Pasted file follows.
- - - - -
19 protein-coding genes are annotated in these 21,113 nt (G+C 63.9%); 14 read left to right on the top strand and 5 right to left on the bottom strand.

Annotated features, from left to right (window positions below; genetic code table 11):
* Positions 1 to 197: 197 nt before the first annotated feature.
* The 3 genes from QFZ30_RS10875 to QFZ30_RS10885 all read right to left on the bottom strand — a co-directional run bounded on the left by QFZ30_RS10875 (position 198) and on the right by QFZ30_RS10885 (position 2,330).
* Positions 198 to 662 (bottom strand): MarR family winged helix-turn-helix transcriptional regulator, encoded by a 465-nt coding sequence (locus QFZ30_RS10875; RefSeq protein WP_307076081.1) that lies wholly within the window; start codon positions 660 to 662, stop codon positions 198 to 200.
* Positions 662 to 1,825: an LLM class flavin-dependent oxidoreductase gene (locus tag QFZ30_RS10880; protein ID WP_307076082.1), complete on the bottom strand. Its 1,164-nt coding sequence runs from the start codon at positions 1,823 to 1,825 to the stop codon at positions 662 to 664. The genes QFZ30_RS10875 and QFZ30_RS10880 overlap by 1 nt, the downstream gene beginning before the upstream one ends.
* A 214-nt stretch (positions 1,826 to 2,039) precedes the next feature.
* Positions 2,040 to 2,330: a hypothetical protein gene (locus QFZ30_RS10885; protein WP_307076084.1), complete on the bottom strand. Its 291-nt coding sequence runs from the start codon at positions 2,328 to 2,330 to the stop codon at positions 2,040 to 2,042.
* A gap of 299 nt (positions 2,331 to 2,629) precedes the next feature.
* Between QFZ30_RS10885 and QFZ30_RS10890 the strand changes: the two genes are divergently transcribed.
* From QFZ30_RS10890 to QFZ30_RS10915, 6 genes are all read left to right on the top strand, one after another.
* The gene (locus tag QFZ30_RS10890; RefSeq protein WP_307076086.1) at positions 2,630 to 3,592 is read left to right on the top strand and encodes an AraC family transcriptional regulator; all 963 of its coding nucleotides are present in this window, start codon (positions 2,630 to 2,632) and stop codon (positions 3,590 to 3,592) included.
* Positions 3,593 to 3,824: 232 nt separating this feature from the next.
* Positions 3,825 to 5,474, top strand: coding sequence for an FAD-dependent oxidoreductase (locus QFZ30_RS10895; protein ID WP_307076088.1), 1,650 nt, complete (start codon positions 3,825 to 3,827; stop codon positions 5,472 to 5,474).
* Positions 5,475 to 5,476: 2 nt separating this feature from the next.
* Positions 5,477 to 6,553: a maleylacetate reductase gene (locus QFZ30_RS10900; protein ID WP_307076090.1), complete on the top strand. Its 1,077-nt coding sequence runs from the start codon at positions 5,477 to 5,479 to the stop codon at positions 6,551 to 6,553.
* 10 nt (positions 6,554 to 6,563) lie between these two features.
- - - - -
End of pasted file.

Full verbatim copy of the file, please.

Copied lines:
19 protein-coding genes are annotated in these 21,113 nt (G+C 63.9%); 14 read left to right on the top strand and 5 right to left on the bottom strand.

Annotated features, from left to right (window positions below; genetic code table 11):
* Positions 1 to 197: 197 nt before the first annotated feature.
* The 3 genes from QFZ30_RS10875 to QFZ30_RS10885 all read right to left on the bottom strand — a co-directional run bounded on the left by QFZ30_RS10875 (position 198) and on the right by QFZ30_RS10885 (position 2,330).
* Positions 198 to 662 (bottom strand): MarR family winged helix-turn-helix transcriptional regulator, encoded by a 465-nt coding sequence (locus QFZ30_RS10875; RefSeq protein WP_307076081.1) that lies wholly within the window; start codon positions 660 to 662, stop codon positions 198 to 200.
* Positions 662 to 1,825: an LLM class flavin-dependent oxidoreductase gene (locus tag QFZ30_RS10880; protein ID WP_307076082.1), complete on the bottom strand. Its 1,164-nt coding sequence runs from the start codon at positions 1,823 to 1,825 to the stop codon at positions 662 to 664. The genes QFZ30_RS10875 and QFZ30_RS10880 overlap by 1 nt, the downstream gene beginning before the upstream one ends.
* A 214-nt stretch (positions 1,826 to 2,039) precedes the next feature.
* Positions 2,040 to 2,330: a hypothetical protein gene (locus QFZ30_RS10885; protein WP_307076084.1), complete on the bottom strand. Its 291-nt coding sequence runs from the start codon at positions 2,328 to 2,330 to the stop codon at positions 2,040 to 2,042.
* A gap of 299 nt (positions 2,331 to 2,629) precedes the next feature.
* Between QFZ30_RS10885 and QFZ30_RS10890 the strand changes: the two genes are divergently transcribed.
* From QFZ30_RS10890 to QFZ30_RS10915, 6 genes are all read left to right on the top strand, one after another.
* The gene (locus tag QFZ30_RS10890; RefSeq protein WP_307076086.1) at positions 2,630 to 3,592 is read left to right on the top strand and encodes an AraC family transcriptional regulator; all 963 of its coding nucleotides are present in this window, start codon (positions 2,630 to 2,632) and stop codon (positions 3,590 to 3,592) included.
* Positions 3,593 to 3,824: 232 nt separating this feature from the next.
* Positions 3,825 to 5,474, top strand: coding sequence for an FAD-dependent oxidoreductase (locus QFZ30_RS10895; protein ID WP_307076088.1), 1,650 nt, complete (start codon positions 3,825 to 3,827; stop codon positions 5,472 to 5,474).
* Positions 5,475 to 5,476: 2 nt separating this feature from the next.
* Positions 5,477 to 6,553: a maleylacetate reductase gene (locus QFZ30_RS10900; protein ID WP_307076090.1), complete on the top strand. Its 1,077-nt coding sequence runs from the start codon at positions 5,477 to 5,479 to the stop codon at positions 6,551 to 6,553.
* 10 nt (positions 6,554 to 6,563) lie between these two features.